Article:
With cancer diagnoses affecting generations of her family, Mackenzie Whalen has been part of a support system for loved ones as they battle the deadly disease for as long as she can remember.
“Cancer has affected my life a lot,” said Mackenzie, 13, of North Huntingdon Township.
“Have you — or even someone you know — had cancer? Many people think they are alone during their battle. They’re not.”
At 5, Mackenzie said goodbye to her day care provider Mary Brush, who died as a result of cancer.
As she faced that tragedy, her father, Jim Whalen Jr., was battling lymphoma. He survived and, a few years later, was diagnosed with cancer in his kidneys. He is cancer-free today.
Mackenzie’s grandfather Jim Whalen Sr. survived a diagnosis of mouth cancer. Her mother, Penny Whalen, found early signs of skin cancer that were removed successfully last year.
The uncertainty that comes along with cancer’s timeline of diagnosis, treatment and remission is stressful not only for the patient, but for their loved ones, Mackenzie explained. For some that uncertainty manifests in fear, and for others, in hope.
With a new project she calls “Hope, Love and Cure,” Mackenzie wants cancer survivors and caregivers to have an outlet for those emotions. She is compiling a collection of letters, short stories, poems and visual artwork from individuals who have overcome cancer, loved ones who have helped them through it and folks who want the memories of those who lost their battles with cancer to live on.
The finished product, for which Mackenzie is seeking a publisher, will be part of Mackenzie’s pursuit of a Girl Scout Silver Award.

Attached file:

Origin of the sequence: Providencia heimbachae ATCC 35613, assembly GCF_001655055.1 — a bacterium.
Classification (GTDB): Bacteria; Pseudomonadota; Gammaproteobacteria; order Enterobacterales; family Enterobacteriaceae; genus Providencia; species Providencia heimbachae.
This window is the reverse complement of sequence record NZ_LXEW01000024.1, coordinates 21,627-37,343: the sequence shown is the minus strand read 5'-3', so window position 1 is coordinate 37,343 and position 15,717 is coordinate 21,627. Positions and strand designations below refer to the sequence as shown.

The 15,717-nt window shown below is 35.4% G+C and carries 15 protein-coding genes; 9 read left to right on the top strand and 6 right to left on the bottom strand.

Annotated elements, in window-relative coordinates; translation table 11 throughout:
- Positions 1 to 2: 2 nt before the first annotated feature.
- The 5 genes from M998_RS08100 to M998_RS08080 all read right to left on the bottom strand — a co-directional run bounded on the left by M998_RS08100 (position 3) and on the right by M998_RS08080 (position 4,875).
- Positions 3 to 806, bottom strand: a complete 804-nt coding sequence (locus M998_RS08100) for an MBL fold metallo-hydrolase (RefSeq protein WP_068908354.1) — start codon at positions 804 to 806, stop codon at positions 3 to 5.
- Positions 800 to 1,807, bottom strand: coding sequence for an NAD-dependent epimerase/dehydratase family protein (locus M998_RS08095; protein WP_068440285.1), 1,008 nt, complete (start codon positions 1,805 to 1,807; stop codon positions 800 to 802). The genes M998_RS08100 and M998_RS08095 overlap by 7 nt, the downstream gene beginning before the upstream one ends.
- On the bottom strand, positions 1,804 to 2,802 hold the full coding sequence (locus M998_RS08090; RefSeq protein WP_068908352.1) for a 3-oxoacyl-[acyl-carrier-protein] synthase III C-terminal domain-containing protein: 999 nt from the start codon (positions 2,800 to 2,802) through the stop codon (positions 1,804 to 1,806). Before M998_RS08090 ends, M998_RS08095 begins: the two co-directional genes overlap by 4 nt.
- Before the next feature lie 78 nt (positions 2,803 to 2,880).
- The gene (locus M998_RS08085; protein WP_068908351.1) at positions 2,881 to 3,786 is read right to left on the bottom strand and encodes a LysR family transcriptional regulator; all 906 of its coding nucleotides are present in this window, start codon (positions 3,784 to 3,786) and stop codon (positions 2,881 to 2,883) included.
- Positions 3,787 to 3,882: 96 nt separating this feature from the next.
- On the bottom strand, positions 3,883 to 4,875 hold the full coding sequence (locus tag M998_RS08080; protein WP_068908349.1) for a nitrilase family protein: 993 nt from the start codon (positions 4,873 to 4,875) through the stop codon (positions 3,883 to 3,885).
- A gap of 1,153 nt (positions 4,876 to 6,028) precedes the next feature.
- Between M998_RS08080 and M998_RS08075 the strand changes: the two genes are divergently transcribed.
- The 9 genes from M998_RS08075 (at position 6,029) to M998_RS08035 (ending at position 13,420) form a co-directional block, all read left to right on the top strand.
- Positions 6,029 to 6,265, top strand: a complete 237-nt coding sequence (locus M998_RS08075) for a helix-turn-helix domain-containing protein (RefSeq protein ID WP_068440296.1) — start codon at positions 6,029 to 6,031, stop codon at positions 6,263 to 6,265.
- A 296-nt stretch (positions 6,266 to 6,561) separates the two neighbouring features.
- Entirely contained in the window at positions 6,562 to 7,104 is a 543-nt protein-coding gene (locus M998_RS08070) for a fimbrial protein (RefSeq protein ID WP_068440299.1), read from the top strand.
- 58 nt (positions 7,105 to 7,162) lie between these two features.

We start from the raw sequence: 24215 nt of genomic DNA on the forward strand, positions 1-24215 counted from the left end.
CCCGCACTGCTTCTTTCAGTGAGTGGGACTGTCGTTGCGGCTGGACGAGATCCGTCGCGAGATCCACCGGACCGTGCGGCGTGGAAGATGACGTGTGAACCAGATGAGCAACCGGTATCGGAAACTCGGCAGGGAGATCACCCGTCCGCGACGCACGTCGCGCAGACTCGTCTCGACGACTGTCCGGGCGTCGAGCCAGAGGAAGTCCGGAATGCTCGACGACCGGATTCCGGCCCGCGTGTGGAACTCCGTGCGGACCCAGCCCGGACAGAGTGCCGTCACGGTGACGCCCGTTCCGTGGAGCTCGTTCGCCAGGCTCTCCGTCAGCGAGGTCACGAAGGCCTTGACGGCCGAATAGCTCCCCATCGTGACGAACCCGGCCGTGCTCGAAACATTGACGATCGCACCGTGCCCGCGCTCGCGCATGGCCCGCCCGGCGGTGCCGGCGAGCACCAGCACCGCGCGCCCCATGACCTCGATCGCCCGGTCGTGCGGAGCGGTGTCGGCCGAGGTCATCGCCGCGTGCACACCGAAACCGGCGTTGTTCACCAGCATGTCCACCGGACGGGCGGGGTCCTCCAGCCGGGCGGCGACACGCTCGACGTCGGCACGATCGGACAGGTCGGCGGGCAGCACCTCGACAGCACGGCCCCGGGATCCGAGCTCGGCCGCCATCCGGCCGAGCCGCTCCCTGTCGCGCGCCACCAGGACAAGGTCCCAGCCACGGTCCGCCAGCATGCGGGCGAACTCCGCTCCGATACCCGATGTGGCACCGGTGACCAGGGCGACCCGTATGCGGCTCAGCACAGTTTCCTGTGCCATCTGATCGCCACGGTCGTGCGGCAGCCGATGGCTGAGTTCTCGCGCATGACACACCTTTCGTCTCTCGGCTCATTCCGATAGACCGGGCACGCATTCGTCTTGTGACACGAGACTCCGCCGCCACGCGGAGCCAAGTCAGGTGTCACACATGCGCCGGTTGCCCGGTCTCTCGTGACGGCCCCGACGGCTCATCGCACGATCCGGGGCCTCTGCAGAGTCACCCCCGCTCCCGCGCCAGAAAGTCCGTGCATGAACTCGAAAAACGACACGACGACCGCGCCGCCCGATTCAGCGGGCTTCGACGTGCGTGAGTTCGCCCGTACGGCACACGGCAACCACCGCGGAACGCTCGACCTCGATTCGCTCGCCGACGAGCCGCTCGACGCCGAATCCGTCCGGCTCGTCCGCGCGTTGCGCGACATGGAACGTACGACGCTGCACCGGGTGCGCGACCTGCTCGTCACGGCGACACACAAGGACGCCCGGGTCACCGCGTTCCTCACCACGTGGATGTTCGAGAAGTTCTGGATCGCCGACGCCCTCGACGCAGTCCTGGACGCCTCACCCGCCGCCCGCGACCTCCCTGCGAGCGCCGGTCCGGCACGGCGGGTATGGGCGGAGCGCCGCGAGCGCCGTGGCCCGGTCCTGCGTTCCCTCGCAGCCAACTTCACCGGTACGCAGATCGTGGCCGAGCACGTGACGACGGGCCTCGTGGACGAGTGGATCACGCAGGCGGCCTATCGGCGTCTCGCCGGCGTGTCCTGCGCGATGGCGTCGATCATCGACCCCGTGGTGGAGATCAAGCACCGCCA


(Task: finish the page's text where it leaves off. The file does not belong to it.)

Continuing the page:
While she is responsible for soliciting entries and finding a means to publish the book, she is working alongside adviser Leigh Ann George of the American Cancer Society.
As a former liaison to the Relay For Life of Norwin, George has felt like an extended member of the Whalen family for years. They’ve bonded through volunteer activities and their experiences with cancer.
“It’s a tough dynamic when someone in your family has cancer,” George said. “Everybody in the family becomes a caregiver, and they might be afraid to share their feelings. They might be scared; they might be angry; but they might feel they have to play a happy role.”
Penny Whalen said Mackenzie has grown emotionally as she related to others who’ve had similar life experiences.
“It’s a very unique experience watching your child grow wings,” she said. “Watching her first speech at Relay, she was all worked up and nervous. By the second time she did it, she was comfortable. She knew what she wanted to say.”
Understanding that people aren’t always comfortable sharing their emotions, Mackenzie said the book might be a more controlled way for someone to tell his or her story without speaking in public.
“They can write it down or draw a picture. Everybody interprets things differently,” she said.
“They can be open about how they felt.”
She is seeking entries from Relay participants across the region and reached out to the White Oak-based Jamie’s Dream Team, which grants dream experiences to individuals diagnosed with terminal diseases.
“For Mackenzie’s whole life, everyone around her has had cancer,” the organization’s founder, Jamie Holmes, said.
“This is her way of giving back. She wants to give people a chance to share their experiences.”
To submit an entry for “Hope, Love and Cure,” email firstname.lastname@example.org or call (724) 516-0608. Entry forms are available online at www.jamiesdreamteam.org under the “Mackenzie’s Dream” tab.
The deadline is April 15. Submissions may remain anonymous in print, as long as a release form is signed.